The first movement was gloriously un-transparent, not dissected as much as a thick, ever-shifting carpet of sound. After hearing many technically overworked and clinical performances recently, it was a lovely change to hear the whole orchestra together instead of eliciting reactions such as “oh, hi, oboe section!” The soloists were excellent and carefully traced the work’s journey for youth to love to loss, but Petrenko’s focus was more on the orchestra than on them. Baritone Wolfgang Koch sounded somewhat flat and detached in the first movement, but warmed up to an imposing, passionate delivery in the other movements. Suddenly ubiquitous soprano Camilla Nylund was much better suited to this work than she had been to Rosalinde or Salome, her silvery sound projecting perfectly but never losing its freshness. Her “Sprich zu mir, Geliebter” was beautifully floated.
This was a very smartly put-together program. Anatoly Liadov’s brief, quiet tone poem The Enchanted Lake is another shimmering atmosphere piece, but one of greater delicacy, recalling a Russian Debussy. It served as a good introduction to Scriabin’s heady Poème de l’extase, whose chaotic structure and kaleidoscope of themes was, like the Zemlinsky, a dazzling exercise in orchestral color and balance. And, at the end, we heard how very, very loud an orchestra of this size can be. But it never felt gratuitous.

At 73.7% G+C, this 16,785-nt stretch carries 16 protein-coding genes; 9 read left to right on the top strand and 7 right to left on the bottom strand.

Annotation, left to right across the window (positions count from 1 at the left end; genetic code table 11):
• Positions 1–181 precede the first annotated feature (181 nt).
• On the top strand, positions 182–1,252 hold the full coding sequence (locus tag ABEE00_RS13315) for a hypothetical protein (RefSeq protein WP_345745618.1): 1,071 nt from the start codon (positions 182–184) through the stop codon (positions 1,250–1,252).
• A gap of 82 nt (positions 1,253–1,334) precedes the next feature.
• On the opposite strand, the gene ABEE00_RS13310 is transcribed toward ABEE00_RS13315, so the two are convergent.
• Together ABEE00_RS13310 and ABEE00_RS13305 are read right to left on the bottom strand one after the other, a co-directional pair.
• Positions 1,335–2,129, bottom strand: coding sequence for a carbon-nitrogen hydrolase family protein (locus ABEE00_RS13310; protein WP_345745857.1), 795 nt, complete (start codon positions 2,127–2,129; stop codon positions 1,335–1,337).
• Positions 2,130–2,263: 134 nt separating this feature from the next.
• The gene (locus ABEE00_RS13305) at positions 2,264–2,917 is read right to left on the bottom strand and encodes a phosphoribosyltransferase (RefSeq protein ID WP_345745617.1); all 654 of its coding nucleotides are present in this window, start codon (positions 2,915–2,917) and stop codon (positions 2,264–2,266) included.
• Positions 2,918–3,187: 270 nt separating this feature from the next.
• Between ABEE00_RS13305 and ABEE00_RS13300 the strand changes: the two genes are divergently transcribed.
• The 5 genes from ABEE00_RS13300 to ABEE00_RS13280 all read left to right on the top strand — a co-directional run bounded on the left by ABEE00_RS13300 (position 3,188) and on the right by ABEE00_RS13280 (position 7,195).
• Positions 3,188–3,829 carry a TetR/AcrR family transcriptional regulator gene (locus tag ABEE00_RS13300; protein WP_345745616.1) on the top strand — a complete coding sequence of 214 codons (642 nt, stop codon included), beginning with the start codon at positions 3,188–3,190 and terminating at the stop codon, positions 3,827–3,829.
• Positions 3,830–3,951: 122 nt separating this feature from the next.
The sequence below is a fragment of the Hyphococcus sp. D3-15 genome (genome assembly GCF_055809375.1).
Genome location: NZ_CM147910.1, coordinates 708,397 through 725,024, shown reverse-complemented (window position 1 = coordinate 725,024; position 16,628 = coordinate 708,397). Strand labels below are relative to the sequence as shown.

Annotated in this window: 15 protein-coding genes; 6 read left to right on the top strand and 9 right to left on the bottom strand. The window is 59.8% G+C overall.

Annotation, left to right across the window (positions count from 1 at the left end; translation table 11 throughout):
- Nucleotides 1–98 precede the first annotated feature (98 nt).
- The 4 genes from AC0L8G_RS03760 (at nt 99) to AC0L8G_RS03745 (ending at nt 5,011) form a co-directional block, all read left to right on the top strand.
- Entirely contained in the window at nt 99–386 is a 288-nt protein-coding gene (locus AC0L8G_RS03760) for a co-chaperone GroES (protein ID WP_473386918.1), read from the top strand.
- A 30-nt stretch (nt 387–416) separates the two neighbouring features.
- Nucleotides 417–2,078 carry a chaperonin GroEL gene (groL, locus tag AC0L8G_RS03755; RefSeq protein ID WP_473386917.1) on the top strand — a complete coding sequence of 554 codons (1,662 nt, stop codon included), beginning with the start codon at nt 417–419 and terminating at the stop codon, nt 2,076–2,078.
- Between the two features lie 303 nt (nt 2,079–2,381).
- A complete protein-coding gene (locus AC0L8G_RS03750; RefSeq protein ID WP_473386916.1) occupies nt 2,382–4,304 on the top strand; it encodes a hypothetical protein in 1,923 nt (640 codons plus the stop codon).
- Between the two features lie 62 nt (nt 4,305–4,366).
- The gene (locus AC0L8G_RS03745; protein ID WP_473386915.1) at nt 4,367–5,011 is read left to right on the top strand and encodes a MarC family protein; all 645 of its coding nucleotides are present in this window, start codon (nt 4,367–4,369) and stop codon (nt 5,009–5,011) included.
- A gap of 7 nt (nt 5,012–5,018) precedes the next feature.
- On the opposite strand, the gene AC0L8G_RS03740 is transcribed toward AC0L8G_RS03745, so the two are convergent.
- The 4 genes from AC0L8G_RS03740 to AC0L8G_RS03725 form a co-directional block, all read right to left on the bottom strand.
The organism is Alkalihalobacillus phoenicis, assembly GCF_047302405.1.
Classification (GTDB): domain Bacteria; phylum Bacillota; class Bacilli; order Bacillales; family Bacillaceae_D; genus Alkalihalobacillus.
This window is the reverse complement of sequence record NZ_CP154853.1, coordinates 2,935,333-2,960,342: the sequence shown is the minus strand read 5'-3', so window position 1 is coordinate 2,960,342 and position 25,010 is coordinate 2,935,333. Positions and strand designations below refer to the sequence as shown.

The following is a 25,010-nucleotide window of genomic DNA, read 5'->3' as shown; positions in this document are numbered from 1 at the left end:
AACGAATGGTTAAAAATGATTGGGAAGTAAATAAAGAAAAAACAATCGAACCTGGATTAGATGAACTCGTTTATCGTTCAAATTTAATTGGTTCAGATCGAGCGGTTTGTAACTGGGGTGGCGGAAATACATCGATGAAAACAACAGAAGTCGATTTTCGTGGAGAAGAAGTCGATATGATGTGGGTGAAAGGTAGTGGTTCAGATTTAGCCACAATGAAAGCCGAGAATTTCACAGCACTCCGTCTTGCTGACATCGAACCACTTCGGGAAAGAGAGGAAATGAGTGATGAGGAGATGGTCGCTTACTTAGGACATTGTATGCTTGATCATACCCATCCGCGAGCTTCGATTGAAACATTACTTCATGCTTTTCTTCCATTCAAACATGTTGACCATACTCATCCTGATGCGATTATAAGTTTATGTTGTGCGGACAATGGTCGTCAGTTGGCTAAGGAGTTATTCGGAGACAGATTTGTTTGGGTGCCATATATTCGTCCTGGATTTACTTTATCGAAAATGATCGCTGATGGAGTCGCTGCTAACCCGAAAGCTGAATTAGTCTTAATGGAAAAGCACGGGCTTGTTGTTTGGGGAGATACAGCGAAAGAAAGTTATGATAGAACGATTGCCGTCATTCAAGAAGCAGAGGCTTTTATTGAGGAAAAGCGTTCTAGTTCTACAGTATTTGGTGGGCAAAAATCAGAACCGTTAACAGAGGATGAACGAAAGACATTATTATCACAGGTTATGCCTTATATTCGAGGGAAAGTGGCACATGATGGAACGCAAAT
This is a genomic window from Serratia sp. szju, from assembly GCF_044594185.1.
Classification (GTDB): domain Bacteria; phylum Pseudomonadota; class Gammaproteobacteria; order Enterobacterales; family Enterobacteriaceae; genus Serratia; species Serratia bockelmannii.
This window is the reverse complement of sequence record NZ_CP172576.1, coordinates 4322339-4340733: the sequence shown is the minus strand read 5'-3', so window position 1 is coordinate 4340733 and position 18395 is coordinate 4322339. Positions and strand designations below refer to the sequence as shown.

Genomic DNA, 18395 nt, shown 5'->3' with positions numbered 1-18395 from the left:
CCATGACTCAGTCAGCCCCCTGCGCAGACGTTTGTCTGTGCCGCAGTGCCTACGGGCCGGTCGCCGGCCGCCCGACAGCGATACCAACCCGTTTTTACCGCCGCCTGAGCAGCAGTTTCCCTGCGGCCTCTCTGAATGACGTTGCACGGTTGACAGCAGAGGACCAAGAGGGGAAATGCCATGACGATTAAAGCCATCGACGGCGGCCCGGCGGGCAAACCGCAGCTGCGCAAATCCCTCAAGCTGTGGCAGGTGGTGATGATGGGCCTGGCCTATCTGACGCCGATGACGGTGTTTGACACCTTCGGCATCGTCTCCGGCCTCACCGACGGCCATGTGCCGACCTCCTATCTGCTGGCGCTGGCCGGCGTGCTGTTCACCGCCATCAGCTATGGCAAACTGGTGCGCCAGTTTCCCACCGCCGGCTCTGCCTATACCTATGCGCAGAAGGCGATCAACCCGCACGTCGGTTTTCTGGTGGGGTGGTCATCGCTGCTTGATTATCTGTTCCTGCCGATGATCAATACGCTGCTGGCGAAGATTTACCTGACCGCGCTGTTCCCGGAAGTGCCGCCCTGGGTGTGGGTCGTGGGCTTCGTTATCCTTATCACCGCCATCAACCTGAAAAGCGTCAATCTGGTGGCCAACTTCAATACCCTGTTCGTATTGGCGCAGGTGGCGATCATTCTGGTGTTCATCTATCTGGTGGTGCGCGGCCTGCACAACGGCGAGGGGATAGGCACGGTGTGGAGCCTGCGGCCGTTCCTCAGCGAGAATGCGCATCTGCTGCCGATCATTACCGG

The concert was hindered by some spectacularly ill-timed coughing, and was met with a disappointingly lukewarm reception. I thought it was unusual and glorious.
Wiener Symphoniker, Kirill Petrenko, conductor. Musikverein, 2/23/2011. With Camilla Nylund, soprano and Wolfgang Koch, baritone. Program: Zemlinsky, Lyrische Symphonie, op. 18; Liadov (Lyadov/Ljadow), The Enchanted Lake, op. 62; Scriabin (Skrjabin), Le Poème de l’extase, op. 54.